‘Dream Catcher’ – An eclectic collection of old and new works by Morgan Connoley is a new exhibition at Tuckerberry Hill Blueberry Farm on the Bellarine Peninsula.
Morgan Connoley is an entrepreneurial artist illustrator and graphic designer, a rising star in the design world around this region. Not one to sit back and relax, Connoley has been making her mark (so to speak) with her illustrations. Over the past year she produced over twenty new works, participated in her first collaboration ‘Animalia’ at Kaleidoscope Gallery, exhibited in Boom Gallery’s ’40×40 Christmas Show’, and presented her work in a special display at Westfield Shopping Centre. Amongst all that she also found time to co-found the newly formed Geelong Illustrators with artists Laura Alice and Jenna Ramondo.
Now Connoley is exhibiting in a solo show on the Bellarine Peninsula at Tuckerbery Hill Blueberry Farm. Working predominantly with pencil and water colour, Connoley’s whimsical illustrations are a hybrid of fashion and art, and feature recurring motifs of the female form, faces, clothes and animals, which she often combines in unusual ways. After she completes the hand colouring and line work, she finishes off her illustrations digitally before preparing them for print.
Connoley works full time as a graphic designer, so she creates her quirky illustrations in her spare time, and sells them in shops and galleries throughout Victoria, as well as online. You can find out more about Morgan Connoley’s work on Facebook and Instagram but first, here is a Q&A with this motivated and prolific illustrator. Thanks Morgan!
Why is the exhibition titled ‘Dream Catcher’?
Dream Catcher was a word that represented all of the work in this exhibition – new, old, whimsy, ink-dreamy and storytelling.
Can you tell us about the typical process for creating one of your works of art?
I start with research, lots and lots of research. Fashion blogs, online stores, magazines, anything with women, models, clothing, faces or animals. Then I sketch. I use either pencil or pigment ink pens depending on the illustration. After sketching, I watercolour. The water colouring completes the illustration stage. Next is the digital media stage. My illustrations are scanned on a high resolution scanner and digitally manipulated (if applicable) and executed for printing.
Land of Make Believe. Don’t Believe In Me, Morgan Connoley. Pencil, pen, watercolour & digital media. Image courtesy the artist.
Can you describe your work in this exhibition?
This exhibition Dream Catcher – An eclectic collection of old and new works by Morgan Connoley is exactly how its titled, a combination of my favourite past illustrations, combined with some newbies that I’m loving. Its whimsical and dreamy with a heavy story telling feel, make-believe animals and beautiful models combined.
All artists experience challenges in their practice. Can you tell us about any you have had?
For the past ten years I have been pushing myself, challenging myself to experiment with new mediums, trialing new concepts and its only been in the last two years that I have really felt that I have a particular style. Finding your own style, without the influence of other artists is extremely challenging.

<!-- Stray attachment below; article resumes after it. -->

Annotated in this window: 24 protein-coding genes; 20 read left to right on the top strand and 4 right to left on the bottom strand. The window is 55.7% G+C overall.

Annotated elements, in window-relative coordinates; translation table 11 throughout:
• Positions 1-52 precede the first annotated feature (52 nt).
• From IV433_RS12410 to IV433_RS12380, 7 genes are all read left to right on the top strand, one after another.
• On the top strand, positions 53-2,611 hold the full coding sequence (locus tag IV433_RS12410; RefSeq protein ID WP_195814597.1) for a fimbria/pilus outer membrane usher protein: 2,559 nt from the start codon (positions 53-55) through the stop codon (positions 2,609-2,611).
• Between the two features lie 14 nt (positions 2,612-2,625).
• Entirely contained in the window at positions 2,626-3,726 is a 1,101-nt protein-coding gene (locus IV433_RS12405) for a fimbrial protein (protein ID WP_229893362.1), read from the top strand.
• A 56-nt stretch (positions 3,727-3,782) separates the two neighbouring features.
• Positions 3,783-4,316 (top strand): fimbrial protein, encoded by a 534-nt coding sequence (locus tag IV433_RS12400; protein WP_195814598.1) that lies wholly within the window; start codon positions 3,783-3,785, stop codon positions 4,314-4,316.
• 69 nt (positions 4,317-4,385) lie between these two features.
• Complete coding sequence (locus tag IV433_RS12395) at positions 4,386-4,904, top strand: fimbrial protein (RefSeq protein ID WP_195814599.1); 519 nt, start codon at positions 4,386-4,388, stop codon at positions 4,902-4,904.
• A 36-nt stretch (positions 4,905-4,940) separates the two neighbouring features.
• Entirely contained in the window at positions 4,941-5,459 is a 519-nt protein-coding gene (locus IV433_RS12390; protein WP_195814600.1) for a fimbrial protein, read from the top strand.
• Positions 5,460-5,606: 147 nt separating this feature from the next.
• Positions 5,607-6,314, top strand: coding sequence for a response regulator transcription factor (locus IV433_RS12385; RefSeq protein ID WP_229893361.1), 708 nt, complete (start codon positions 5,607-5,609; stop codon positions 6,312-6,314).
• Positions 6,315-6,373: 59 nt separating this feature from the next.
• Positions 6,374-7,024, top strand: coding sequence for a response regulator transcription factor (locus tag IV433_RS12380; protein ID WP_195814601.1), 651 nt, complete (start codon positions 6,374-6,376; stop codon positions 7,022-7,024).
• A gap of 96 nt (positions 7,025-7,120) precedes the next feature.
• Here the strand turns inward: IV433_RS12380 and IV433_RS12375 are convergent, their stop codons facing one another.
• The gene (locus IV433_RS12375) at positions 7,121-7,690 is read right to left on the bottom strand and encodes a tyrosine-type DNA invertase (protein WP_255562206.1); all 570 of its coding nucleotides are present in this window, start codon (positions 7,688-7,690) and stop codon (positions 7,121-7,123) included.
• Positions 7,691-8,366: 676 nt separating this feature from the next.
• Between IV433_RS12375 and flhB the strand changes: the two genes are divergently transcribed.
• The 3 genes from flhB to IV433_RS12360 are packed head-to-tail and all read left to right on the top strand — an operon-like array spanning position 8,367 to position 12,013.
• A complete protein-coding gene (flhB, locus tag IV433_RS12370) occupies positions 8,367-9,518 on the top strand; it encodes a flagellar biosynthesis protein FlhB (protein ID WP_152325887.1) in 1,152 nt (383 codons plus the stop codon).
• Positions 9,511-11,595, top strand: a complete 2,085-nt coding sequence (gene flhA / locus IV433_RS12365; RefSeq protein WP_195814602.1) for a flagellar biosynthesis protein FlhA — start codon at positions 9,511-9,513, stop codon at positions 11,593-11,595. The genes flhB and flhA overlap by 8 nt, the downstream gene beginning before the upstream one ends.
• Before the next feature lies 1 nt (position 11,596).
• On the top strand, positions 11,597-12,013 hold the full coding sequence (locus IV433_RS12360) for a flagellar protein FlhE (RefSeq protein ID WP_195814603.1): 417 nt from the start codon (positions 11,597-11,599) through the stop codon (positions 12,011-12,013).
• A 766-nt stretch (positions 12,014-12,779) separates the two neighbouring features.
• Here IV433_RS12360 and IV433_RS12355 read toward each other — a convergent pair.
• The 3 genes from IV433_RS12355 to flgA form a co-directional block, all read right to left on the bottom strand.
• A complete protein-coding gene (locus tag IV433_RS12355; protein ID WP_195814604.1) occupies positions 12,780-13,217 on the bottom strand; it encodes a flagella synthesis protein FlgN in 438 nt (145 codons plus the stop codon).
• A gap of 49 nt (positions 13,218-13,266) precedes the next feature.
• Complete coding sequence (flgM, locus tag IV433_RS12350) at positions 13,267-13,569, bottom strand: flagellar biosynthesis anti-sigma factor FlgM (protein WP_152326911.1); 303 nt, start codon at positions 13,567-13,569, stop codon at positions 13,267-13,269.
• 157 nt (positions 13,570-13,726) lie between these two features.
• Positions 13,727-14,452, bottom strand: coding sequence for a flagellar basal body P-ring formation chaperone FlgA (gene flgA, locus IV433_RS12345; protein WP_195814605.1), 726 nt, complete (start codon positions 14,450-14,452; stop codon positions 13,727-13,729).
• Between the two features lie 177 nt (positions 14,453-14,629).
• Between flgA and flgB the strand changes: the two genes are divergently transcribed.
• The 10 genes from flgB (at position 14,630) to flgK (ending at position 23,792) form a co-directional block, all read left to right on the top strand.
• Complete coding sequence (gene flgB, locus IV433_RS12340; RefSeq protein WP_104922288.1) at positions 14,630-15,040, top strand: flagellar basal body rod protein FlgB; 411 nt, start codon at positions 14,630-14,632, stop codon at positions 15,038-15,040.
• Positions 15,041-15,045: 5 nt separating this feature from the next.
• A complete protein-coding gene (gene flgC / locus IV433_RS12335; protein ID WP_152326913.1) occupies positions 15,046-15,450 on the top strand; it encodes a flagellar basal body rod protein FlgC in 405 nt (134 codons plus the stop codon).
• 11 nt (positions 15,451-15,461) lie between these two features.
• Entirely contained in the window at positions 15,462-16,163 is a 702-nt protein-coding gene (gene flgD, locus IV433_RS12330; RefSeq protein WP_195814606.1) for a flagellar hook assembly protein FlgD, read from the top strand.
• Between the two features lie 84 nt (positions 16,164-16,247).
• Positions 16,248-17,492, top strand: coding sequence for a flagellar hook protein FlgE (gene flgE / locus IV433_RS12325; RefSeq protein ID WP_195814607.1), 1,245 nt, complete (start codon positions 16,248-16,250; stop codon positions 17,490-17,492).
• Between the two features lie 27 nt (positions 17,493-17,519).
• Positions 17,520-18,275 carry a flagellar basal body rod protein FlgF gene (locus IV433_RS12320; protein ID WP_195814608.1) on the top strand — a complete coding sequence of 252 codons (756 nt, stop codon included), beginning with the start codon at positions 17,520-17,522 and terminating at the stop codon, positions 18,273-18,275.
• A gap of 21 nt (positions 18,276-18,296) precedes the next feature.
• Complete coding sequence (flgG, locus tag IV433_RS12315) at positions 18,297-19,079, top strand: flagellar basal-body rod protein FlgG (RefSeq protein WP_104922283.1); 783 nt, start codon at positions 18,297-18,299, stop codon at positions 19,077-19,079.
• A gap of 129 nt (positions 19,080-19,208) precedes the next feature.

Have you ever made an artistic pilgrimage? If so, where did you go and why?
Over the past twelve months I have been lucky enough to visit some of the greatest galleries in the world: MOMA in New York City, Tate Modern in London, The Louvre in Paris, The Dali Museum also in Paris, and the Picasso Museum in Barcelona, to name a few. I was also extremely fortunate enough to have visited one of my favourite artist’s exhibitions in London – Yayoi Kusama. On my next pilgrimage I’m hoping to visit Frida Kahlo’s house in Mexico, I love her work and also the work of Diego Rivera.
Did you have an inspirational teacher and how did that shape the course of your work?
I think that all of my teachers have left their mark on me some way or another, from my art teacher in primary school, right through to my current employer. I think that you take different elements of different people. I am also very inspired by some of my closest friends, their work and their ethic.
If there was one piece of artwork you could have in your collection, what would it be and why?
Aesthetically (and it may be a little cliché), I would love an Andy Warhol. I would also love a Frida Kahlo self portrait, or some more Dan Hillier screen prints. My amazing family gave me a Dan Hillier for Christmas, Toward Death, a hand pulled screen print.
Are there any artists who have been an inspiration to you?
Loads! Australian artists Bec Winnel and Kelly Smith, Dan Hillier, Yayoi Kusama, Damian Hirst, Fafi, Black List Studio and of course my friends, Jenna Ramondo and Laura Alice.
I studied art until the end of year 12 at Clonard College in Geelong. I also had private art lessons as extra curricular. I then went on to study a Bachelor of Visual Arts at the University of Ballarat majoring in Graphic Design (I also studied Photography and Art History minors). I now work 9-5 as a graphic designer for a boutique design agency in Geelong where I continue to learn daily.
A Good Haircut & A Skinny Pair of Jeans, Morgan Connoley. Pencil, pen, watercolour & digital media. Image courtesy the artist.
Tell us how the Geelong Illustrators group came about?
Jenna, Laura and I had always spoken of how Geelong has a strong band of illustrative artists whose talents remain untapped. United by a love for inky story telling pictures and dreams of a collaborative community, we joined forces and made plans for a debut exhibition in mid 2013. Our application process has now closed and we have been absolutely blown away at the level of talent that has been flooding into our inbox! Watch this space!